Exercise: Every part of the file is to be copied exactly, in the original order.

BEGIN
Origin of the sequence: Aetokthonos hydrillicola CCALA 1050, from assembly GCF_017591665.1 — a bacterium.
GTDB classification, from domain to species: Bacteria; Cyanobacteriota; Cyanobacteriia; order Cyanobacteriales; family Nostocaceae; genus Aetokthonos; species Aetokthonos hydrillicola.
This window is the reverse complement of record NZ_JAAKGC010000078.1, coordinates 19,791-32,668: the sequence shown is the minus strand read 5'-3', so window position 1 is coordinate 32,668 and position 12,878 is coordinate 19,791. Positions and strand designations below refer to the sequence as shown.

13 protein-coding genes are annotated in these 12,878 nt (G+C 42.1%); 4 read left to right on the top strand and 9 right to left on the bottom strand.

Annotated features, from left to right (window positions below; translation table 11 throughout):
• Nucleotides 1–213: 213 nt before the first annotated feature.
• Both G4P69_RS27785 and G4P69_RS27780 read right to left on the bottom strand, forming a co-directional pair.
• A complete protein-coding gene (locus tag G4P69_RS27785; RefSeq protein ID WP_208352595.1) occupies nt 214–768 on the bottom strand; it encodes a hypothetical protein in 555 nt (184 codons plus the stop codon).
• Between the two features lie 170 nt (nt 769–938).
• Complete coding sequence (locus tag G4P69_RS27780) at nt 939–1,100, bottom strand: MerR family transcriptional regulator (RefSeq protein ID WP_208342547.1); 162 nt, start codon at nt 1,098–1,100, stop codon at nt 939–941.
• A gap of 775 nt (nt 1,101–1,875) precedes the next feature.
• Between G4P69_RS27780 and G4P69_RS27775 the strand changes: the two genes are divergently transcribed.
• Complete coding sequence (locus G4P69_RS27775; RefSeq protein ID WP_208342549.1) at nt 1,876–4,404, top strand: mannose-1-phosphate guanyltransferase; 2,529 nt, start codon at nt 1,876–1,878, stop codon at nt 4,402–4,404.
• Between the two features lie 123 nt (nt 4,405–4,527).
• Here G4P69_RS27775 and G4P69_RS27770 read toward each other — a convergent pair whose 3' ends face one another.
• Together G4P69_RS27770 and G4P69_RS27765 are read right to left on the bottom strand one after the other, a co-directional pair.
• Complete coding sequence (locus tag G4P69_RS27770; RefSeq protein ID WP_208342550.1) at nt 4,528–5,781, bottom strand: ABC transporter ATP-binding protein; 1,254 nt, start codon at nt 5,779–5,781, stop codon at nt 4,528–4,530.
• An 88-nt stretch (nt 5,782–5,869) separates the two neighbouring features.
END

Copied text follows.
Origin of the sequence: Aetokthonos hydrillicola CCALA 1050, from assembly GCF_017591665.1 — a bacterium.
GTDB classification, from domain to species: Bacteria; Cyanobacteriota; Cyanobacteriia; order Cyanobacteriales; family Nostocaceae; genus Aetokthonos; species Aetokthonos hydrillicola.
This window is the reverse complement of record NZ_JAAKGC010000078.1, coordinates 19,791-32,668: the sequence shown is the minus strand read 5'-3', so window position 1 is coordinate 32,668 and position 12,878 is coordinate 19,791. Positions and strand designations below refer to the sequence as shown.

13 protein-coding genes are annotated in these 12,878 nt (G+C 42.1%); 4 read left to right on the top strand and 9 right to left on the bottom strand.

Annotated features, from left to right (window positions below; translation table 11 throughout):
• Nucleotides 1–213: 213 nt before the first annotated feature.
• Both G4P69_RS27785 and G4P69_RS27780 read right to left on the bottom strand, forming a co-directional pair.
• A complete protein-coding gene (locus tag G4P69_RS27785; RefSeq protein ID WP_208352595.1) occupies nt 214–768 on the bottom strand; it encodes a hypothetical protein in 555 nt (184 codons plus the stop codon).
• Between the two features lie 170 nt (nt 769–938).
• Complete coding sequence (locus tag G4P69_RS27780) at nt 939–1,100, bottom strand: MerR family transcriptional regulator (RefSeq protein ID WP_208342547.1); 162 nt, start codon at nt 1,098–1,100, stop codon at nt 939–941.
• A gap of 775 nt (nt 1,101–1,875) precedes the next feature.
• Between G4P69_RS27780 and G4P69_RS27775 the strand changes: the two genes are divergently transcribed.
• Complete coding sequence (locus G4P69_RS27775; RefSeq protein ID WP_208342549.1) at nt 1,876–4,404, top strand: mannose-1-phosphate guanyltransferase; 2,529 nt, start codon at nt 1,876–1,878, stop codon at nt 4,402–4,404.
• Between the two features lie 123 nt (nt 4,405–4,527).
• Here G4P69_RS27775 and G4P69_RS27770 read toward each other — a convergent pair whose 3' ends face one another.
• Together G4P69_RS27770 and G4P69_RS27765 are read right to left on the bottom strand one after the other, a co-directional pair.
• Complete coding sequence (locus tag G4P69_RS27770; RefSeq protein ID WP_208342550.1) at nt 4,528–5,781, bottom strand: ABC transporter ATP-binding protein; 1,254 nt, start codon at nt 5,779–5,781, stop codon at nt 4,528–4,530.
• An 88-nt stretch (nt 5,782–5,869) separates the two neighbouring features.